Most Maryland employers will be required, beginning sometime during the first half of 2018, to provide sick leave to their employees. It’s not entirely clear when this requirement will kick in. Mandatory employee sick leave was enacted by the Maryland Legislature last year but was vetoed by Governor Hogan. The Governor’s veto was overridden by the Legislature, on January 12, 2018. With this veto override, the law is presently scheduled to go into effect on February 11, 2018 (30 days after the override vote).
The main sponsor of the legislation has introduced emergency legislation that would delay implementation of the law for an additional 60 days, to mid-April. Many members wish to allow more time for the Hogan administration to draft implementing rules and regulations. Some Republican members of the Legislature have called for implementation to be delayed further, until July 2018. Unless the Legislature passes emergency legislation before the end of this year’s three-month legislative session, however, Maryland employers will have to provide the required sick leave benefits starting on February 11, 2018. Based on information published by the Legislature, here is a summary of what the law will require, once it goes into effect:
Which employers will be required to provide sick leave?
- Maryland employers with 15 or more employees must provide paid sick leave.
- Maryland employers with fewer than 15 employees also must provide sick leave, but for these employers, the leave may be unpaid.
- To determine the number of employees for these purposes, the law looks to the average monthly number of persons employed during the prior twelve months, including full-time, part-time, temporary, and seasonal employees.
- The following classes of employees are not covered:
- Employees that regularly work fewer than 12 hours a week.
- Construction industry employees who are covered by a collective bargaining agreement that expressly waives the right to leave under this Act.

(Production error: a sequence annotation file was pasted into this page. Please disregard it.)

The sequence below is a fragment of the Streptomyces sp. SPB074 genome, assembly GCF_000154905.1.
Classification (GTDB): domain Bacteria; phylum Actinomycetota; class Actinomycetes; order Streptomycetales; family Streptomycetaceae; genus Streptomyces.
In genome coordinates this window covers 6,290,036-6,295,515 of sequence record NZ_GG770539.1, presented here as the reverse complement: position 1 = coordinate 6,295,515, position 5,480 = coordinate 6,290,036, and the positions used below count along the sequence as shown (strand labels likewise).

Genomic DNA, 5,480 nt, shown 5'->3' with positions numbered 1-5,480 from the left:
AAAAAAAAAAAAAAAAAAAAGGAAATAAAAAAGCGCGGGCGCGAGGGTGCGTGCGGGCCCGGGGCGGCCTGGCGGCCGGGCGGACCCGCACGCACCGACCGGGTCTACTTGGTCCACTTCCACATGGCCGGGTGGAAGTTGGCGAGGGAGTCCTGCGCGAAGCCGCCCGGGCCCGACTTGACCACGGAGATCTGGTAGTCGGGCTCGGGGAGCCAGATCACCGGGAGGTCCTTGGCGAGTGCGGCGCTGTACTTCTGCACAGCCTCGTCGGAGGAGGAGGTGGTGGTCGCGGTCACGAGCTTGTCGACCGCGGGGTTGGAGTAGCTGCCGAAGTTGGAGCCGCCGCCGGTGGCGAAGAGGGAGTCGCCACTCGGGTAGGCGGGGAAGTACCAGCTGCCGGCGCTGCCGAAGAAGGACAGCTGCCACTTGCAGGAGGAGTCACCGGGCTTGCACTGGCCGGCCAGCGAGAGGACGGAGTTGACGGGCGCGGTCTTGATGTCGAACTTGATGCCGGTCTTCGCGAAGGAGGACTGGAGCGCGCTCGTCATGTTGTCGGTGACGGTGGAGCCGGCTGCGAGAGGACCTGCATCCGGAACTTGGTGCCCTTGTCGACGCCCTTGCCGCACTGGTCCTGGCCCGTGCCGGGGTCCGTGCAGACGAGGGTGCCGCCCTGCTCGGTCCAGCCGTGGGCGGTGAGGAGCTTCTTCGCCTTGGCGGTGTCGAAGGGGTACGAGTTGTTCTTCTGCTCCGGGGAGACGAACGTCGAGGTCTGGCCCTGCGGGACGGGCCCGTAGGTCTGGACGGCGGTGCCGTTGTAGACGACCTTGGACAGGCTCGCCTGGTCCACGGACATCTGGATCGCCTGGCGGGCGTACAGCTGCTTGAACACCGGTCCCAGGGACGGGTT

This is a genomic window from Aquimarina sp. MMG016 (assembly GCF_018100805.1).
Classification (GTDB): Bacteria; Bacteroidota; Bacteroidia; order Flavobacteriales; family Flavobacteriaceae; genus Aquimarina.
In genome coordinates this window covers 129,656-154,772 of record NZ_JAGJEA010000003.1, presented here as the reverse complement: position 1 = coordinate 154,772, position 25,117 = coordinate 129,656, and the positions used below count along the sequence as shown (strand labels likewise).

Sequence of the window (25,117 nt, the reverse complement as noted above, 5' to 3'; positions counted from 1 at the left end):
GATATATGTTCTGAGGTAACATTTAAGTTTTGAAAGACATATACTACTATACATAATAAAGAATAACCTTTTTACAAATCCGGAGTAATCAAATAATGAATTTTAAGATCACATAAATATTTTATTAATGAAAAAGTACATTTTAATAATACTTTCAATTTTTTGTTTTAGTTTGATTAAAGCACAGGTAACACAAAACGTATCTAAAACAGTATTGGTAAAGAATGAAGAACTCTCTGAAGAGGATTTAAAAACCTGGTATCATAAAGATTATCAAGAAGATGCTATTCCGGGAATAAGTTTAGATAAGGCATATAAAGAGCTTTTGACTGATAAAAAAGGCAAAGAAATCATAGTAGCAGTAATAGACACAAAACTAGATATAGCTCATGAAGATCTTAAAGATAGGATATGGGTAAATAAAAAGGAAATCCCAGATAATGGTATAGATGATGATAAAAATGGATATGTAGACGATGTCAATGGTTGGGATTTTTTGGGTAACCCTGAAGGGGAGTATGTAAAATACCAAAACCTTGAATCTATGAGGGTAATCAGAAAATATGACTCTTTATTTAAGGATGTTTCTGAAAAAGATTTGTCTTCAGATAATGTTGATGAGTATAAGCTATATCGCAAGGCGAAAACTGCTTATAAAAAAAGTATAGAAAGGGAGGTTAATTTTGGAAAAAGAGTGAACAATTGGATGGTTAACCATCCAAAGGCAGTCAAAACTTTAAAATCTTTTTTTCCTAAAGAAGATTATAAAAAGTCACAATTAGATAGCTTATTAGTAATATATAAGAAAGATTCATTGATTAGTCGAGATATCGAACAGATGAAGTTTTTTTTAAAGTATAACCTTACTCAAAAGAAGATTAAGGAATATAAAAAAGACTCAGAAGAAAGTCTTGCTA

- Employees that work on an as-needed basis in the health or human services fields, to the extent they (1) can reject a shift offered by the employer, (2) are not guaranteed work by the employer, and (3) are not employed by a temporary staffing agency.
- Independent contractors
- Licensed real estate salespersons or brokers, or those affiliated with a licensed broker by a written agreement, who are paid solely on commission, and who qualify as independent contractors for federal tax purposes.
- Employees that were under the age of 18 before the beginning of the year.
- Agricultural employees processing crops or working for a farmer in the production, harvesting or marketing of the product.
- Temporary staffing agency employees, if the agency does not have day-to-day control over their work assignments and supervision.
- Employment agency employees providing part-time or temporary services to another person.
How does sick leave accrue?
- Sick leave must accrue at a rate of at least 1 hour for every 30 hours worked.
- Exempt employees are assumed to work 40 hours in a workweek unless they are regularly scheduled for fewer hours, in which case their regularly scheduled hours are used.
- Tipped employees receiving paid leave must be compensated at the minimum wage rate, which will be $9.25 at the time that the law becomes effective.
- An employer may choose any 12-month period to constitute a “year” for purposes of accruing leave under the Act.
- The amount of leave that may be earned per year is capped at 40 hours (five 8-hour days).
- The total amount of leave that may be accrued (including carryover, as discussed below) may be capped at 64 hours (eight 8-hour days).
- The total amount of leave that may be used by an employee may be capped at 64 hours per year.